The relationship between memory and interpretation biases, difficulties with emotion regulation, and disordered eating in young women

Jane Cooper, Tracey Wade

    Research output: Contribution to journalArticlepeer-review

    8 Citations (Scopus)

    Abstract

    Disordered eating and difficulties with emotion regulation have shown strong associations but there has been little attention paid to possible mediators that would explain this relationship. In depression and anxiety, negative memory and interpretation biases are implicated in the onset and maintenance of these disorders, however, little is known about whether these biases also exist in eating disorders, and if they are related to difficulties with emotion regulation. Females (n = 181) aged 17–26 years, completed self-report measures of disordered eating and behaviours, difficulties in emotion regulation, depression, anxiety, and memory and interpretation bias. While negative memory bias was related to objective binge episodes, it was not related to difficulties in emotion regulation. Negative interpretation biases were associated with higher levels of eating psychopathology and objective binge eating when controlling for depression and anxiety. Cross-sectional testing showed this bias to mediate the relationship between both measures of disordered eating and difficulties with emotion regulation. Findings support further research into the effectiveness of cognitive bias modification techniques with respect to disordered eating and the reduction of emotion regulation difficulties.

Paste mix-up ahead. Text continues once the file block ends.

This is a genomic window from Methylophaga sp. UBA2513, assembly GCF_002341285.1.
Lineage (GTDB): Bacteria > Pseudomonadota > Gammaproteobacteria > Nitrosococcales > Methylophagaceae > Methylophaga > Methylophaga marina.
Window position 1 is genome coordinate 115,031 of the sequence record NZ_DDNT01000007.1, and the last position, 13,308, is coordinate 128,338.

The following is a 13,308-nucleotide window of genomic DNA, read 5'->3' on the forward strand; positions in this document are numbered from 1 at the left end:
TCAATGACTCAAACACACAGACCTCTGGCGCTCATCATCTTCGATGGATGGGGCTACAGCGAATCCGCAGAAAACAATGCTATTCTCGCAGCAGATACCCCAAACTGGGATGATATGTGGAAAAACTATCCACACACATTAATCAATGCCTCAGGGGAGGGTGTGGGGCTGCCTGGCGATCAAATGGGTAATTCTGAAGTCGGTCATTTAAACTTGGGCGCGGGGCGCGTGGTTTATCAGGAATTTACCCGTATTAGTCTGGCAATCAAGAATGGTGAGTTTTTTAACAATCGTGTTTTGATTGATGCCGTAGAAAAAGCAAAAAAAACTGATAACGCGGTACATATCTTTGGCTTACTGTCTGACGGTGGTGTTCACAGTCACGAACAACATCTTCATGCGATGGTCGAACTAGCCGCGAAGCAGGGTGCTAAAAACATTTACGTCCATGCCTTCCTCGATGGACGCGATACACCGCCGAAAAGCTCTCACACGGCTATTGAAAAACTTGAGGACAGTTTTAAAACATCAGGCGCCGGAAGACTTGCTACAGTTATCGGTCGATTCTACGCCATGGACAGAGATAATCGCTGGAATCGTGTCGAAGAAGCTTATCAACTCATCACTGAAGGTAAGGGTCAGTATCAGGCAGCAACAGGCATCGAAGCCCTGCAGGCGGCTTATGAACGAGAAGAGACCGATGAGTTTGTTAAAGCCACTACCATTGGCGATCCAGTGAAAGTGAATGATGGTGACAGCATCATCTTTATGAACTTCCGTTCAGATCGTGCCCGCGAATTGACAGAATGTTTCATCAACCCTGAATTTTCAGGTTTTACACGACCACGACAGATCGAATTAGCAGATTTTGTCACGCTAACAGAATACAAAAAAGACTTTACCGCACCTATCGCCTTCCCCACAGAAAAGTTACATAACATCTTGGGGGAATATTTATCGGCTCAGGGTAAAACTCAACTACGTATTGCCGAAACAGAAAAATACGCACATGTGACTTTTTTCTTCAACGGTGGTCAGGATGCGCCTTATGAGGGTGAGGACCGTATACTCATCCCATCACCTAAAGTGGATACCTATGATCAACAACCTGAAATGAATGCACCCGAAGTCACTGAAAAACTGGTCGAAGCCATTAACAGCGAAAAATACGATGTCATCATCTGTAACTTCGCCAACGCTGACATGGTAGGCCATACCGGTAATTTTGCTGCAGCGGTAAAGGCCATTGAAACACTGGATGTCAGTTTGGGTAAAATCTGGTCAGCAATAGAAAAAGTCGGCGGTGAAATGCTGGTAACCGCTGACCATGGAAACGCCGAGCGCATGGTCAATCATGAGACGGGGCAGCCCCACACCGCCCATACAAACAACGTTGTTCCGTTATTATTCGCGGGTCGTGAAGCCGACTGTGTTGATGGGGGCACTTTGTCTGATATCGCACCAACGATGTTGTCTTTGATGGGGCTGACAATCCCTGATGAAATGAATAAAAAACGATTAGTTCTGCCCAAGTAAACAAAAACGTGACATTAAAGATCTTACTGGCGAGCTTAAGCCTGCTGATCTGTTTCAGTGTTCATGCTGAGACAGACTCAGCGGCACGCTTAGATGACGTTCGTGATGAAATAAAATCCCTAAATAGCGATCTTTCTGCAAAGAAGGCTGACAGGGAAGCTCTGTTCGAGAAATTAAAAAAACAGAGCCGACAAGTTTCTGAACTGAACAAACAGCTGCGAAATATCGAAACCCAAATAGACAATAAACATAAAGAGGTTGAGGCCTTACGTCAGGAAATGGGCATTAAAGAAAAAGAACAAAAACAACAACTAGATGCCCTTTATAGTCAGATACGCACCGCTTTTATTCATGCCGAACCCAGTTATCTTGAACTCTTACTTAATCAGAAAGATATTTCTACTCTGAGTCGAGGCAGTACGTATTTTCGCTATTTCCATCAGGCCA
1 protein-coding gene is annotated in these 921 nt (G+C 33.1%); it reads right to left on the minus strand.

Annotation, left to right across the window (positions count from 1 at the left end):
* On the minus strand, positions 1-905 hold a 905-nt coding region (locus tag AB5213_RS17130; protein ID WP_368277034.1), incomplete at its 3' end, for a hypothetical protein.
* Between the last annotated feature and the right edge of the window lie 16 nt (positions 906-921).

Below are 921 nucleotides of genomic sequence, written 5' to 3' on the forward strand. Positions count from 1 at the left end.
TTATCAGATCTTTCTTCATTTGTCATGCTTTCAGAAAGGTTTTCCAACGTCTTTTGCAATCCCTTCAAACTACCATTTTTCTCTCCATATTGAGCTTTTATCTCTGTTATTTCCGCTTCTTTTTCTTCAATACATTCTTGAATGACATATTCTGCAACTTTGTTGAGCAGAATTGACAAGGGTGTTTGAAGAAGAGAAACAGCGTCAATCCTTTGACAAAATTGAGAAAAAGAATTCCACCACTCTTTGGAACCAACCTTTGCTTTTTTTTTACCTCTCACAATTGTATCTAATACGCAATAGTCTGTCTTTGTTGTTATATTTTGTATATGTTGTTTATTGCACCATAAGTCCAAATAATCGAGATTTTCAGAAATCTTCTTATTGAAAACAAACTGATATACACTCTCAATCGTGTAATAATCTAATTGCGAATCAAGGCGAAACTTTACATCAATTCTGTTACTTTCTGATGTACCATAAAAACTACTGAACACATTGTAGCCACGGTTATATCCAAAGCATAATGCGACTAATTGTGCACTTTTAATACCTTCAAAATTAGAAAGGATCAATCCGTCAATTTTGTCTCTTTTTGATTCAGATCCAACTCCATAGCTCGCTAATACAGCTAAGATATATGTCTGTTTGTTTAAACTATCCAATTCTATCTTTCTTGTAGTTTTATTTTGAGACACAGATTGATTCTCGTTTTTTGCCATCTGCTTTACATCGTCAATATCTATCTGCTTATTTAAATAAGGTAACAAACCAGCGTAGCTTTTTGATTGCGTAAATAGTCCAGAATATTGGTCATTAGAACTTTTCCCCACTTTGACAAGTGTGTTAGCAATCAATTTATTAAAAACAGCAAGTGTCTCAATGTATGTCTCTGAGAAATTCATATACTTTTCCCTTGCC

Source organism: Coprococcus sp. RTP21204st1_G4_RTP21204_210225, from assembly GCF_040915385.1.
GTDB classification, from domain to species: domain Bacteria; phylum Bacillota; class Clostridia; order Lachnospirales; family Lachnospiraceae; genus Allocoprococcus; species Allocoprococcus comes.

Original languageEnglish
    Pages (from-to)853-862
    Number of pages10
    JournalCognitive Therapy and Research
    Volume39
    Issue number6
    DOIs
    Publication statusPublished - 2015

    Keywords

    • Disordered eating
    • Emotion regulation
    • Interpretation bias
    • Memory bias

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